Conservatorship in California can be a confusing topic. To make things more complex, there are quite a few different types of conservatorships, and their definitions can vary from state to state. One of these—one that seems to invite more confusion than others—is the joint managing conservatorship.

If you think a joint managing conservatorship might be a good option for a loved one, you’ve come to the right place. This article covers common definitions, situations where a joint managing conservatorship can help, and how the application process works. By the time you are done reading this post, you will know a whole lot more about joint managing conservatorship in California.

What Is Conservatorship?

As stated in the introduction, conservatorship has different meanings in different places, even within the United States. In some states, it has to do with child custody, care, parenting, and visitation rights in the event of their parent’s separation. However, in California, conservatorship means something entirely different.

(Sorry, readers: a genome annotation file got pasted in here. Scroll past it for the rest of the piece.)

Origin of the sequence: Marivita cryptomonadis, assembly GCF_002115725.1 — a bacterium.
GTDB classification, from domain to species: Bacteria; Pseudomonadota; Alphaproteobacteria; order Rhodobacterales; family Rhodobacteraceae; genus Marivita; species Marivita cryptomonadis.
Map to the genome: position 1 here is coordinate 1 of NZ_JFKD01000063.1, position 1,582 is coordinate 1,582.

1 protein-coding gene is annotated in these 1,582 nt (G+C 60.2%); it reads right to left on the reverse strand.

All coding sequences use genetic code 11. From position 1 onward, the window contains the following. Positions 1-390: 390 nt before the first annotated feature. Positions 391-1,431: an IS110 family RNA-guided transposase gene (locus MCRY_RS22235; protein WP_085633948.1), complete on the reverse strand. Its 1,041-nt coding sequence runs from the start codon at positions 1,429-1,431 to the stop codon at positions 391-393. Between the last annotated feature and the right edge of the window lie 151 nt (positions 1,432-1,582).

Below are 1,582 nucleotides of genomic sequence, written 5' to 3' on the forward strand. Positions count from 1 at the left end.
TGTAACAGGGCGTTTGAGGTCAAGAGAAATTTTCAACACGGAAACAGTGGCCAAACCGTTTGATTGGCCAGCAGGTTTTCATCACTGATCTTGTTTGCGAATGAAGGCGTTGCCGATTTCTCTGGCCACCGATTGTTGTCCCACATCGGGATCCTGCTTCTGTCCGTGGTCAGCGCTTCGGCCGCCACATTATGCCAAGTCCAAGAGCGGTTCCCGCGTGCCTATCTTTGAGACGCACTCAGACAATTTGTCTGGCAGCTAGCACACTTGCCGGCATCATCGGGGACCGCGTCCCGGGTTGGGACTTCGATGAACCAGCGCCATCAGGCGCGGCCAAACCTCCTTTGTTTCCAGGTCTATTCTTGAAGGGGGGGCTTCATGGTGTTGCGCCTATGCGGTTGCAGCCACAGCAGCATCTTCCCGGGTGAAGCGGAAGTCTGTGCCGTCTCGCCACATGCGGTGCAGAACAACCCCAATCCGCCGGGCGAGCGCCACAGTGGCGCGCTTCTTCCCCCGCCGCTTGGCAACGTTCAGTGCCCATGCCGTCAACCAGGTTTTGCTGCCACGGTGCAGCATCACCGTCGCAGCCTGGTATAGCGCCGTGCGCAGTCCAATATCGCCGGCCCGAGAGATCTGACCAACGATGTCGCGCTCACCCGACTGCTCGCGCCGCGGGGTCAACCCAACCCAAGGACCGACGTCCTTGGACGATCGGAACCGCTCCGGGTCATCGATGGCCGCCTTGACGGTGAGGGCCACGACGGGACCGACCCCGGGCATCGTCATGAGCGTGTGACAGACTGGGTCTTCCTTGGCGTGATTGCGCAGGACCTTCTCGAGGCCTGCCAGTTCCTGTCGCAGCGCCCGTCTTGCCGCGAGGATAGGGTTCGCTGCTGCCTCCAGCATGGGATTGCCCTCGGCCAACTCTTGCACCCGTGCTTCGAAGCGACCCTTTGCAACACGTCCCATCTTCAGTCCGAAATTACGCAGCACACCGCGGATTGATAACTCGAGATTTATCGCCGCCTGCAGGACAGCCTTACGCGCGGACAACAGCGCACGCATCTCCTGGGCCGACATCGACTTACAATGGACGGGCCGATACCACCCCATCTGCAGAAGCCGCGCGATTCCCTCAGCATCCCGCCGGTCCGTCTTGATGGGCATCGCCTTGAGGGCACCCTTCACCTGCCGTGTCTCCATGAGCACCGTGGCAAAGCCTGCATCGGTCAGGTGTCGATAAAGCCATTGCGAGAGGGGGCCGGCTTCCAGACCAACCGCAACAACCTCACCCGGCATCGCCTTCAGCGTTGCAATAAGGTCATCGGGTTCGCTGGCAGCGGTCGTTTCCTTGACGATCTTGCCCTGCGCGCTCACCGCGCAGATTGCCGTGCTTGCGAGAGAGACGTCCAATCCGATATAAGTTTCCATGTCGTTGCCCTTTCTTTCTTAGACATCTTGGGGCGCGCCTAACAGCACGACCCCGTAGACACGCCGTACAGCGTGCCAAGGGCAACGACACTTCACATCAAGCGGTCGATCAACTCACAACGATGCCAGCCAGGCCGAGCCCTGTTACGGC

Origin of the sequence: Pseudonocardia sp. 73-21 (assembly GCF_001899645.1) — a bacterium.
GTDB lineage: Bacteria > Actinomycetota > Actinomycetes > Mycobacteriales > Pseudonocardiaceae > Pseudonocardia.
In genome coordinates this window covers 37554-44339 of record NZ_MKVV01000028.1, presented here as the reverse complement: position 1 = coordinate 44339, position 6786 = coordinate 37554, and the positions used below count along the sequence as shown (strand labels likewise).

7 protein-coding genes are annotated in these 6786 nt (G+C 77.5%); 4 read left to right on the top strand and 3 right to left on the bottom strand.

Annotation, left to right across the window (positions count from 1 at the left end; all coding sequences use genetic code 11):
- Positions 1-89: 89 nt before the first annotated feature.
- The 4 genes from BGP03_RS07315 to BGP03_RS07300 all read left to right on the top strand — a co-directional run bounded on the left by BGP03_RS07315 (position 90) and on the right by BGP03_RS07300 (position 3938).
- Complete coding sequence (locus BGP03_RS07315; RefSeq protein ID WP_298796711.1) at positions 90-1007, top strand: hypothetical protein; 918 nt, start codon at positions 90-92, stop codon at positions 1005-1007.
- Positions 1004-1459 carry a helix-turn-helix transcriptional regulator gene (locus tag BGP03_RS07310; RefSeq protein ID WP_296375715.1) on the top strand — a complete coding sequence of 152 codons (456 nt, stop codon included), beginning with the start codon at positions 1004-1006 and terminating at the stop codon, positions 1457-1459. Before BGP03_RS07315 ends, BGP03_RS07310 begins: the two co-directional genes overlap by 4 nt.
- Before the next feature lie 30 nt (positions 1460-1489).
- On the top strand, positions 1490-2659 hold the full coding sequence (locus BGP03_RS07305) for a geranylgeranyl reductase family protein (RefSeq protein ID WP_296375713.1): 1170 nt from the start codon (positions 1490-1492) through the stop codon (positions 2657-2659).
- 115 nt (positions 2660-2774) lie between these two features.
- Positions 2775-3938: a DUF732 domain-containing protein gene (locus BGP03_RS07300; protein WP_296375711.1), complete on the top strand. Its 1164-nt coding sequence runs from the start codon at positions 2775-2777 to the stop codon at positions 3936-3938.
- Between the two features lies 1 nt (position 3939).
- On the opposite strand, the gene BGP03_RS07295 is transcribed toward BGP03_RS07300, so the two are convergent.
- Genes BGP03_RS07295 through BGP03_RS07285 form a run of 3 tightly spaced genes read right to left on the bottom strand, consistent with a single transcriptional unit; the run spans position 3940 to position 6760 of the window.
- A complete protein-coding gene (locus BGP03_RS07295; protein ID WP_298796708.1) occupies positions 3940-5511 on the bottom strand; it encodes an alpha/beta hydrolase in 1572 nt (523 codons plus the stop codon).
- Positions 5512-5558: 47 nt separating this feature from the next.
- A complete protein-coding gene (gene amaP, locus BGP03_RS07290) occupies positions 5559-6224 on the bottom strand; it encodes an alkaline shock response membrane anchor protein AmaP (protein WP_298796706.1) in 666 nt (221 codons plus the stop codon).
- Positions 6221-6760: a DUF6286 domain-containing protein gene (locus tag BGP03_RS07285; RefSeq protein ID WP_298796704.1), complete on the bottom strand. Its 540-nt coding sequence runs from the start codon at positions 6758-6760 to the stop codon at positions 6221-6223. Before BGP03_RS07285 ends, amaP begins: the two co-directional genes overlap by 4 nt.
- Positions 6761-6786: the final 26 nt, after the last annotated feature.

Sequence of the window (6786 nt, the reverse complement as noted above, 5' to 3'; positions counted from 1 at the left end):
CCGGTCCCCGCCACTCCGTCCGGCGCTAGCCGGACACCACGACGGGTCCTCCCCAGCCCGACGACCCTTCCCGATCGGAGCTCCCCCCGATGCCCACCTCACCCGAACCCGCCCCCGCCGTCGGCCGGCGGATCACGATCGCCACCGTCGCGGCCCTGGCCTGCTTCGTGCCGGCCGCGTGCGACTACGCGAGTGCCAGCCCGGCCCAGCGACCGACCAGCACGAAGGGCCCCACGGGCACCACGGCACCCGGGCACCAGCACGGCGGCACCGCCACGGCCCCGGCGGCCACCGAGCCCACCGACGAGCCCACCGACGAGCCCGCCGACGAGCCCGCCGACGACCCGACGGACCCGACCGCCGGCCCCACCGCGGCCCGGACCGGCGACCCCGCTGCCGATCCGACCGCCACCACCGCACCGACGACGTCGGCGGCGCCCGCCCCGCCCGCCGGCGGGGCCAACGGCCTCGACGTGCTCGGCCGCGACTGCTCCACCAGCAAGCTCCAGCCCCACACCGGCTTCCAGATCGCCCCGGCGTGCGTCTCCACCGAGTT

In California, a conservatorship can be defined as a legal process or proceeding in which the court appoints responsible adults or agencies to care for someone who is disabled or incapacitated. The caregiver then manages the affairs of the disabled or incapacitated person, who may be affected by old age, sickness, or disability. The responsible person or agency appointed by the court to care for this disabled person is known as a conservator, and the adult for whom conservatorship is established is called the conservatee.

For conservatorship to be established, the would-be conservator must file a request with the court. A judge then decides if the adult should be placed under a conservatorship arrangement.

The Two Main California Conservatorship Arrangements

While conservatorship arrangements in California may be of different kinds, they can be generally classified into two main types. Here’s a general rundown of the two.

Lanterman-Petris-Short (LPS) Conservatorship: The Most Temporary Conservatorship Arrangement